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Herbarium specimen. Copyright CSIRO
Habit, Leaves, Flower. Copyright G. Sankowsky
Flower. Copyright G. Sankowsky
Commelina diffusa Burm.f.
Burman, N.L. (1768) Fl. Ind.: 18, t.7, f.2. Type: ?.
Sprawling fleshy herb with ascending branches up to 75 cm tall, rooting at the nodes.
Inflorescence enclosing bracts green. Inner perianth segments pale to bright blueLower cincinnus with 2-4 flowers, upper cincinnus with 1- several flowers. Upper cincinnus bears only male flowers and has a longer peduncle, while the lower cincinnus bears bisexual flowers on a shorter peduncle. The pedicels are thick and curved and 3-5 mm. The membranous sepals are inconspicuous, 3-4 mm ilong. The upper two petals are 4.2-6 mm. The anther connective (i.e. the tissue connecting the two halves of the anther) of the centre-most stamen has a broad transverse band of violet. The spathes solitary, borne on a peduncle and typically falcate with a cordate to rounded base, acuminate apices and can be either glabrous or hispidulous beneath, 0.8-2.5 cm long, but may be as short as 0.5 cm and as long as 4 cm. Peduncles 0.5-2 cm long.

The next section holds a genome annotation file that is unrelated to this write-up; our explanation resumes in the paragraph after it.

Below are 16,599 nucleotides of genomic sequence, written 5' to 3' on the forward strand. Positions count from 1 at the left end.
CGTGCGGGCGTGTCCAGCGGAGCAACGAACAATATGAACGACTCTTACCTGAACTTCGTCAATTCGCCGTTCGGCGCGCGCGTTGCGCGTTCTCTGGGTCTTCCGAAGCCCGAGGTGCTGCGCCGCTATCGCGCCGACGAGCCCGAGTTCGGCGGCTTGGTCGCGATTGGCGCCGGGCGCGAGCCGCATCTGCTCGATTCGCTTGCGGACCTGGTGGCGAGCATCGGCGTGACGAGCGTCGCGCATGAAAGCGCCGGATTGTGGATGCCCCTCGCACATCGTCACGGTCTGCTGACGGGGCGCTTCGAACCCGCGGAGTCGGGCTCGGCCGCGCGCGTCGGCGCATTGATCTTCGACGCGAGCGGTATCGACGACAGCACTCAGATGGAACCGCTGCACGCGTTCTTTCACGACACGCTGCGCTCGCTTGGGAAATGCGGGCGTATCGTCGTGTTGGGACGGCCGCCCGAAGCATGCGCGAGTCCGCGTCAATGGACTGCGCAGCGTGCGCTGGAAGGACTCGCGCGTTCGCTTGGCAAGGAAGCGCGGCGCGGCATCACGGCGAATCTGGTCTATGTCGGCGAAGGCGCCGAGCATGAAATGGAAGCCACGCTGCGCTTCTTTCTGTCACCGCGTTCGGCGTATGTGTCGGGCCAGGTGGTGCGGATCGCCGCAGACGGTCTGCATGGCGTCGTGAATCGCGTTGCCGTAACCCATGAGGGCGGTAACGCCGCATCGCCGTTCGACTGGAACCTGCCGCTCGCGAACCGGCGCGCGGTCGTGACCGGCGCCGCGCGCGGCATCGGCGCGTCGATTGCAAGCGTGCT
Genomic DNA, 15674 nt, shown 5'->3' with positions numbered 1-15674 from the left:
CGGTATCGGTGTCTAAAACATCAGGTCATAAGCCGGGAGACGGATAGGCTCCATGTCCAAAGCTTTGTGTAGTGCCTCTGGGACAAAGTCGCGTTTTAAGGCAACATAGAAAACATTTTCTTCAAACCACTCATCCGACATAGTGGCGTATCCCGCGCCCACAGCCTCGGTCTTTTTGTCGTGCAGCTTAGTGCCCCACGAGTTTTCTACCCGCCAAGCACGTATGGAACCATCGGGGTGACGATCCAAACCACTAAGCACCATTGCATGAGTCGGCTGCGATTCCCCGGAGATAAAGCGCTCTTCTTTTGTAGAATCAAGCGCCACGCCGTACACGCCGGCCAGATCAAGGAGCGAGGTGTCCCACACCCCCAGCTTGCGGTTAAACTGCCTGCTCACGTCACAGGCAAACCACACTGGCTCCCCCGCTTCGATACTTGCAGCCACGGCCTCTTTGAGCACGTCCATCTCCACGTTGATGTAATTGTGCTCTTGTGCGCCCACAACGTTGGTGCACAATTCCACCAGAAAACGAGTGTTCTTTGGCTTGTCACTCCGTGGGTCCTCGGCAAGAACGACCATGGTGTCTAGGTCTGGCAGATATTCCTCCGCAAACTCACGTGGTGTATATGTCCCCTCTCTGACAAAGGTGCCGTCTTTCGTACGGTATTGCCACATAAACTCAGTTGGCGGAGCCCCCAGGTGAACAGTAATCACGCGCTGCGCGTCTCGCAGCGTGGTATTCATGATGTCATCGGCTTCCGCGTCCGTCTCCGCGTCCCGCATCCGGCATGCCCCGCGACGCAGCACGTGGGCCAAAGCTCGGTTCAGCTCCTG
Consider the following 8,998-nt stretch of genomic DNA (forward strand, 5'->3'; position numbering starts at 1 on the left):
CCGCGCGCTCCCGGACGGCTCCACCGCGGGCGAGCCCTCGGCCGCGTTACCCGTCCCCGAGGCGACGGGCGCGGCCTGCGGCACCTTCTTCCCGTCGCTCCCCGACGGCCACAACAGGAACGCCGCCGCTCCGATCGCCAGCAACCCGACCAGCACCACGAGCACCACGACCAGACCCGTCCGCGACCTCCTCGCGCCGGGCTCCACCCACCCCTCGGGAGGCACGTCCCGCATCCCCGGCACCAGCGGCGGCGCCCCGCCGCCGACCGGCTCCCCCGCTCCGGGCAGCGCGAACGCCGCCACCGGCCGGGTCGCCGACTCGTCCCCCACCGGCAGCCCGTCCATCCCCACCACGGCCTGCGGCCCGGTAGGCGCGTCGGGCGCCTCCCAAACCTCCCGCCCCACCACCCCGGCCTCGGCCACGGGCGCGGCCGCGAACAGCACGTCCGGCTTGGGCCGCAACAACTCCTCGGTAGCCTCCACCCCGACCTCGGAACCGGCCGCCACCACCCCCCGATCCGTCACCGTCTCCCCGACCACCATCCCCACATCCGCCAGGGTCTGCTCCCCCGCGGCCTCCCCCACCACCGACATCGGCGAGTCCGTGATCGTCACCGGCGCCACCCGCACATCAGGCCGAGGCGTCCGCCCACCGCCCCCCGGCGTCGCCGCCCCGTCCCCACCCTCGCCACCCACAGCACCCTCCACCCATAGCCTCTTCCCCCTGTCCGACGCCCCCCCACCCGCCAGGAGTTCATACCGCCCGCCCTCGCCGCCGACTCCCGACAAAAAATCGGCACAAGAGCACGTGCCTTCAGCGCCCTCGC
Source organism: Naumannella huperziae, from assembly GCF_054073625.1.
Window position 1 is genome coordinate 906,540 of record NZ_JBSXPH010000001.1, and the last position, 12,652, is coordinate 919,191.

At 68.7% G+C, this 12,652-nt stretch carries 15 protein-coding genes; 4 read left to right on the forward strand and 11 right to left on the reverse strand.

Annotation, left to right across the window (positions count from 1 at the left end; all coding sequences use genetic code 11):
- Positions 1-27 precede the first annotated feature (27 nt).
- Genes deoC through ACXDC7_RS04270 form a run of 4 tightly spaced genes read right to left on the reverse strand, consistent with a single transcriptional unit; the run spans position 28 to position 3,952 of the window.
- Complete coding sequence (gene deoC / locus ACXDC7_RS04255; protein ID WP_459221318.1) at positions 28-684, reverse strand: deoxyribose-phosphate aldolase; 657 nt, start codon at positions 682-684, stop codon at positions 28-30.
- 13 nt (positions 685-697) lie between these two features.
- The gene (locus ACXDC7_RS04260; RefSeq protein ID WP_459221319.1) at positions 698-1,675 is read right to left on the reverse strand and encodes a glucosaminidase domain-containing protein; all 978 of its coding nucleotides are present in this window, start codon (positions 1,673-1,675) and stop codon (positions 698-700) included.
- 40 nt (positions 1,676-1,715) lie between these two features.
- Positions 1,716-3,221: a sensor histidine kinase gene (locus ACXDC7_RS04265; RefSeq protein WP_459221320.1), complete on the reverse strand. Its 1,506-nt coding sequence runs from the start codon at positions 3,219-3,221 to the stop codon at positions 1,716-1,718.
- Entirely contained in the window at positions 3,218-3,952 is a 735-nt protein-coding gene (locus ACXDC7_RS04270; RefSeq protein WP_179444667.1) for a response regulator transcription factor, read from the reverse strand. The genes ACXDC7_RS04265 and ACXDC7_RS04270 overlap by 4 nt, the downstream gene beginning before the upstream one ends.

Features not available.
Distribution and Ecology
Occurs in NT, CYP, NEQ and NSW. Altitudinal range from sea level to 1090 m. Occurs in a wide range of vegetation types from rainforest to wooded grassland. Also occurs in tropical Asia eastwards to Polynesia, including Hawaii.
Juice being used to cure wounds, for inflamed eyes, as part of an external remedy for bone fracture and as a digestive aid (Smith 1979).
Women rub their hair with it in the Torres Strait area (Lawrie s.n.)
Within China it is used as a medicinal herb with febrifugal and diuretic properties. A dye is also obtained from the juice of the petals for use in painting.
Herb (herbaceous or woody, under 1 m tall)